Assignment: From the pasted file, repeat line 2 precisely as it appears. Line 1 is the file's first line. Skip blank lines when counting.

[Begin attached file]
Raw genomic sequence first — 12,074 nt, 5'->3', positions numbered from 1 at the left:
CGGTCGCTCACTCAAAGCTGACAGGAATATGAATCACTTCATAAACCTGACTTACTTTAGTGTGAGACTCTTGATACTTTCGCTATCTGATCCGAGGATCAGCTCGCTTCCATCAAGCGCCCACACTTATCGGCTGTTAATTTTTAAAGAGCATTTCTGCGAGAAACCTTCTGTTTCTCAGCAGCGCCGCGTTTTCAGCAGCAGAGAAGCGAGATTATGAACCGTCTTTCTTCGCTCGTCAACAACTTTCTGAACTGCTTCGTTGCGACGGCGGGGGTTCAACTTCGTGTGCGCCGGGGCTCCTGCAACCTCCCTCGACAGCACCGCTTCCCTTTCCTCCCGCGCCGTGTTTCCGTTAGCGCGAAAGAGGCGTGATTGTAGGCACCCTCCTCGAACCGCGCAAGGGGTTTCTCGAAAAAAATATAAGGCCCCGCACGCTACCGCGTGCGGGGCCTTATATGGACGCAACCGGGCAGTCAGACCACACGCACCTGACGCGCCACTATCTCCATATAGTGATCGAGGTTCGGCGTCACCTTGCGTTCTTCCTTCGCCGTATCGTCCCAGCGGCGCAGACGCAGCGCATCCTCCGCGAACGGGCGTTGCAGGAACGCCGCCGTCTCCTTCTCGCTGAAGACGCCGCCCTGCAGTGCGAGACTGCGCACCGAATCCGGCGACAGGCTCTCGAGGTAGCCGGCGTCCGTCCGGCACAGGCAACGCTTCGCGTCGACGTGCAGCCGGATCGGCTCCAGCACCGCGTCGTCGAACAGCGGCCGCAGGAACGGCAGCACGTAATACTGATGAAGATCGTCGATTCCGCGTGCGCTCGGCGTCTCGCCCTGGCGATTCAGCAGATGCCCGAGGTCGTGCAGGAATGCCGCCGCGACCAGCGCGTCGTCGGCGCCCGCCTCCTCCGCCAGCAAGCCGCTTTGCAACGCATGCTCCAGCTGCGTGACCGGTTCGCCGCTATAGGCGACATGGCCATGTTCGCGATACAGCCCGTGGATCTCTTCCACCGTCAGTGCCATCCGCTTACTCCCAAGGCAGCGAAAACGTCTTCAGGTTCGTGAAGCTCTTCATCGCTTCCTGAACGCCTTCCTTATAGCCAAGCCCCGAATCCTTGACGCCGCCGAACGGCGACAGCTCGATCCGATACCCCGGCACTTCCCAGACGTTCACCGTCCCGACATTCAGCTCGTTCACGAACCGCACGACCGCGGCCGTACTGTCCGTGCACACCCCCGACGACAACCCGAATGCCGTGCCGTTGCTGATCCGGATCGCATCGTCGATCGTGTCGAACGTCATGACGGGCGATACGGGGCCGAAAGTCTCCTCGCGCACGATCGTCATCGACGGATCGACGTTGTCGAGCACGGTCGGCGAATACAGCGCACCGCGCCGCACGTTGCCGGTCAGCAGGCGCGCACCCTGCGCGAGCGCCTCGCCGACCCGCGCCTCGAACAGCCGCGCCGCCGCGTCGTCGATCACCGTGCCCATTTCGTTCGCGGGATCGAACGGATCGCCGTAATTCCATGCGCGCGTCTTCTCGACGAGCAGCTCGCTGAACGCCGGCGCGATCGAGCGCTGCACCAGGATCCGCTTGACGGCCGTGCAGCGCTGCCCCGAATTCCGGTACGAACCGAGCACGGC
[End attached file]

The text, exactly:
CGGTCGCTCACTCAAAGCTGACAGGAATATGAATCACTTCATAAACCTGACTTACTTTAGTGTGAGACTCTTGATACTTTCGCTATCTGATCCGAGGATCAGCTCGCTTCCATCAAGCGCCCACACTTATCGGCTGTTAATTTTTAAAGAGCATTTCTGCGAGAAACCTTCTGTTTCTCAGCAGCGCCGCGTTTTCAGCAGCAGAGAAGCGAGATTATGAACCGTCTTTCTTCGCTCGTCAACAACTTTCTGAACTGCTTCGTTGCGACGGCGGGGGTTCAACTTCGTGTGCGCCGGGGCTCCTGCAACCTCCCTCGACAGCACCGCTTCCCTTTCCTCCCGCGCCGTGTTTCCGTTAGCGCGAAAGAGGCGTGATTGTAGGCACCCTCCTCGAACCGCGCAAGGGGTTTCTCGAAAAAAATATAAGGCCCCGCACGCTACCGCGTGCGGGGCCTTATATGGACGCAACCGGGCAGTCAGACCACACGCACCTGACGCGCCACTATCTCCATATAGTGATCGAGGTTCGGCGTCACCTTGCGTTCTTCCTTCGCCGTATCGTCCCAGCGGCGCAGACGCAGCGCATCCTCCGCGAACGGGCGTTGCAGGAACGCCGCCGTCTCCTTCTCGCTGAAGACGCCGCCCTGCAGTGCGAGACTGCGCACCGAATCCGGCGACAGGCTCTCGAGGTAGCCGGCGTCCGTCCGGCACAGGCAACGCTTCGCGTCGACGTGCAGCCGGATCGGCTCCAGCACCGCGTCGTCGAACAGCGGCCGCAGGAACGGCAGCACGTAATACTGATGAAGATCGTCGATTCCGCGTGCGCTCGGCGTCTCGCCCTGGCGATTCAGCAGATGCCCGAGGTCGTGCAGGAATGCCGCCGCGACCAGCGCGTCGTCGGCGCCCGCCTCCTCCGCCAGCAAGCCGCTTTGCAACGCATGCTCCAGCTGCGTGACCGGTTCGCCGCTATAGGCGACATGGCCATGTTCGCGATACAGCCCGTGGATCTCTTCCACCGTCAGTGCCATCCGCTTACTCCCAAGGCAGCGAAAACGTCTTCAGGTTCGTGAAGCTCTTCATCGCTTCCTGAACGCCTTCCTTATAGCCAAGCCCCGAATCCTTGACGCCGCCGAACGGCGACAGCTCGATCCGATACCCCGGCACTTCCCAGACGTTCACCGTCCCGACATTCAGCTCGTTCACGAACCGCACGACCGCGGCCGTACTGTCCGTGCACACCCCCGACGACAACCCGAATGCCGTGCCGTTGCTGATCCGGATCGCATCGTCGATCGTGTCGAACGTCATGACGGGCGATACGGGGCCGAAAGTCTCCTCGCGCACGATCGTCATCGACGGATCGACGTTGTCGAGCACGGTCGGCGAATACAGCGCACCGCGCCGCACGTTGCCGGTCAGCAGGCGCGCACCCTGCGCGAGCGCCTCGCCGACCCGCGCCTCGAACAGCCGCGCCGCCGCGTCGTCGATCACCGTGCCCATTTCGTTCGCGGGATCGAACGGATCGCCGTAATTCCATGCGCGCGTCTTCTCGACGAGCAGCTCGCTGAACGCCGGCGCGATCGAGCGCTGCACCAGGATCCGCTTGACGGCCGTGCAGCGCTGCCCCGAATTCCGGTACGAACCGAGCACGGC